Altherr will play this entire season at age 28 in what should be the prime of his career. If healthy, and if he can accept the role, he could prove an extremely valuable bench player. Still athletic, he could serve as a backup at all three outfield positions. He would also provide some potential pop and speed off the bench as both a pinch-hitter and pinch-runner.
When he was demoted last summer following his lengthy funk, Altherr was quoted by Tom Housenick at The Morning Call on the difficulty that he was having transitioning from having been an everyday player in 2017 to a platoon-bench role in 2018:
In my heart, I wanted to be down here to get at-bats. It’s tough to get up there and pinch hit. It’s not something I’m not used to, for sure. Once I’ve got my confidence, I can do that.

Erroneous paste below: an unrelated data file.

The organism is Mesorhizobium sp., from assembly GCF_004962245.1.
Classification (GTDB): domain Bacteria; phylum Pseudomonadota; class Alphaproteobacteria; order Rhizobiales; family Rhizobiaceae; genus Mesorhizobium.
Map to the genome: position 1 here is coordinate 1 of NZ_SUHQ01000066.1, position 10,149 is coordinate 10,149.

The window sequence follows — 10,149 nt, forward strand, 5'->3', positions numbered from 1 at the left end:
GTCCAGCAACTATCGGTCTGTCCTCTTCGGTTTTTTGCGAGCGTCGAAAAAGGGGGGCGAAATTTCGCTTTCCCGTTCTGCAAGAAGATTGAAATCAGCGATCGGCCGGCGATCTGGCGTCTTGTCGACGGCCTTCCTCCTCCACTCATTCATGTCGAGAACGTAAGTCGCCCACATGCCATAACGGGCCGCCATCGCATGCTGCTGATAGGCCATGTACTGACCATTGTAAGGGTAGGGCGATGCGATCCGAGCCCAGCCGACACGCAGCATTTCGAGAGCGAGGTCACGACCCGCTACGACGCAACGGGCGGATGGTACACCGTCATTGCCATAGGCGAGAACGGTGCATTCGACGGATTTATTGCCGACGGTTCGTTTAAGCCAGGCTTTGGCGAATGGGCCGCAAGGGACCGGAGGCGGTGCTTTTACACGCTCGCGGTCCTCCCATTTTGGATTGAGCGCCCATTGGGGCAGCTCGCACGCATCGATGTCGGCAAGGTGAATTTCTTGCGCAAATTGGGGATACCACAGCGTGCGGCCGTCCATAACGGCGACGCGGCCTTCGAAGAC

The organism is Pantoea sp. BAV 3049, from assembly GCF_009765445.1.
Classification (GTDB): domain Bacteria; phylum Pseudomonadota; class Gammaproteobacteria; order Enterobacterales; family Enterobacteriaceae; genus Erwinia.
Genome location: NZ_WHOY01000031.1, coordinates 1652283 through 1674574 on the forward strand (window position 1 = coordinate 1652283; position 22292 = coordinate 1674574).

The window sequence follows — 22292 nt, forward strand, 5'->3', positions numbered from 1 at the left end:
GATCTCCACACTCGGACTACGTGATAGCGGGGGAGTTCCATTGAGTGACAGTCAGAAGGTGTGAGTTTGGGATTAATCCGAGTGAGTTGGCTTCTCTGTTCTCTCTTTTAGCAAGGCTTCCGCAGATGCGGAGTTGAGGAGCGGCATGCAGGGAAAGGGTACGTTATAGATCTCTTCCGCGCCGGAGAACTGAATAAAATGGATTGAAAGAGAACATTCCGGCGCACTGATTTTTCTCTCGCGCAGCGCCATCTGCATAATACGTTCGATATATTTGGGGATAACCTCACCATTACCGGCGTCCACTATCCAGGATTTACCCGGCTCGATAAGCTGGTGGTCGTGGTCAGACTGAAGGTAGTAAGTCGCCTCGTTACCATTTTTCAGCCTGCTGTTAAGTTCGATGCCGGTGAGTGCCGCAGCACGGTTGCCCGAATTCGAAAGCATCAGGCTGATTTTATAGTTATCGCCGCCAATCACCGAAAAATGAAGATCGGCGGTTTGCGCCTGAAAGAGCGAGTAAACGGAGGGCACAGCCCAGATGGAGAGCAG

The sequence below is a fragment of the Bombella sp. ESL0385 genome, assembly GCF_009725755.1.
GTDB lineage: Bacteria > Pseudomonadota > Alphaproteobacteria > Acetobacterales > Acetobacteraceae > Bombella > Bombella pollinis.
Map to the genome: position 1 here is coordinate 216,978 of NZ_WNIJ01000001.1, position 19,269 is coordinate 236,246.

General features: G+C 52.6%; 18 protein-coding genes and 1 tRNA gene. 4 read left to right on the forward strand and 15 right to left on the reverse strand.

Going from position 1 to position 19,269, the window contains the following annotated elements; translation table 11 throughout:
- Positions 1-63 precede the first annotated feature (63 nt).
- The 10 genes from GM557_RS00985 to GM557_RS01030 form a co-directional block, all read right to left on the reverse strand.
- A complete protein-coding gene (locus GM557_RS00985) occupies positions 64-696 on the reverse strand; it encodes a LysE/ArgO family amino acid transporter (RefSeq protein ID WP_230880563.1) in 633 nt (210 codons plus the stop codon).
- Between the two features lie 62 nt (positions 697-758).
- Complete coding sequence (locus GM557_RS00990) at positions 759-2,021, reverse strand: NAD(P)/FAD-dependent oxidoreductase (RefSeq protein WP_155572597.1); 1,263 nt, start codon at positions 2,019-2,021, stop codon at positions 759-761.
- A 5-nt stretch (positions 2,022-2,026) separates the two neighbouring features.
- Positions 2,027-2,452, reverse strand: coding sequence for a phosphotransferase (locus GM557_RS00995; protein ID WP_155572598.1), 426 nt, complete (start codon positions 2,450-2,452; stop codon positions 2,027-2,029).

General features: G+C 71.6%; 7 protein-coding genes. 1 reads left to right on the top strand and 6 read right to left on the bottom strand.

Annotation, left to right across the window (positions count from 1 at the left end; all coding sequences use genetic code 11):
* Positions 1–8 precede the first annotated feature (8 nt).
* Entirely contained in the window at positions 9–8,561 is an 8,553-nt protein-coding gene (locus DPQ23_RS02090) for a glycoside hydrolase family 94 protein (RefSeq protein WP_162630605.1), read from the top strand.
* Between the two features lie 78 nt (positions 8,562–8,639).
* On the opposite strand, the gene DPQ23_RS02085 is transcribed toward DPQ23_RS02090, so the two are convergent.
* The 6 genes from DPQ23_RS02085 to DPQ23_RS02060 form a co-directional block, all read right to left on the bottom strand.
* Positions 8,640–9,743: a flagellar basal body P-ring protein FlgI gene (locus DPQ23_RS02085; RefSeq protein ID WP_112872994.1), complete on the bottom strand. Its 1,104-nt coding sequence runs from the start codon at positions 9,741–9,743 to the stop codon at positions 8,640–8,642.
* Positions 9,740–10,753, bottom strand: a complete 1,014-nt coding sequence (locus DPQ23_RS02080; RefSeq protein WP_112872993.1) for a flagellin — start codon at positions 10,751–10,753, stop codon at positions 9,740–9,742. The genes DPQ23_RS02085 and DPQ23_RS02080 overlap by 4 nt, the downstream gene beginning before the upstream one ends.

If Altherr still harbors any dreams of becoming a regular starting player in Major League Baseball, short of catastrophic injuries to the rest of the Phillies outfield mix, a trade would appear to be his best personal option. If Harper signs, someone from among the Altherr, Williams and Quinn group would almost assuredly become trade bait during spring training.
One thing that is certain is that with free agency still three years away, where he plays is largely out of Altherr’s control. What he does control is his own physical and mental preparation. Be ready in both regards for the possibility of being a bench player or platoon outfielder in Philly, or even a starter should injuries or a trade come to pass.

His ability to prepare well and produce in the opportunities that he is given this coming season could define the rest of his career, whether that continues with the Phillies or winds up in another organization.

Originally published at Phillies Nation as Aaron Altherr enters a defining period for his career

Phillies 2016 Lefty Bullpen Options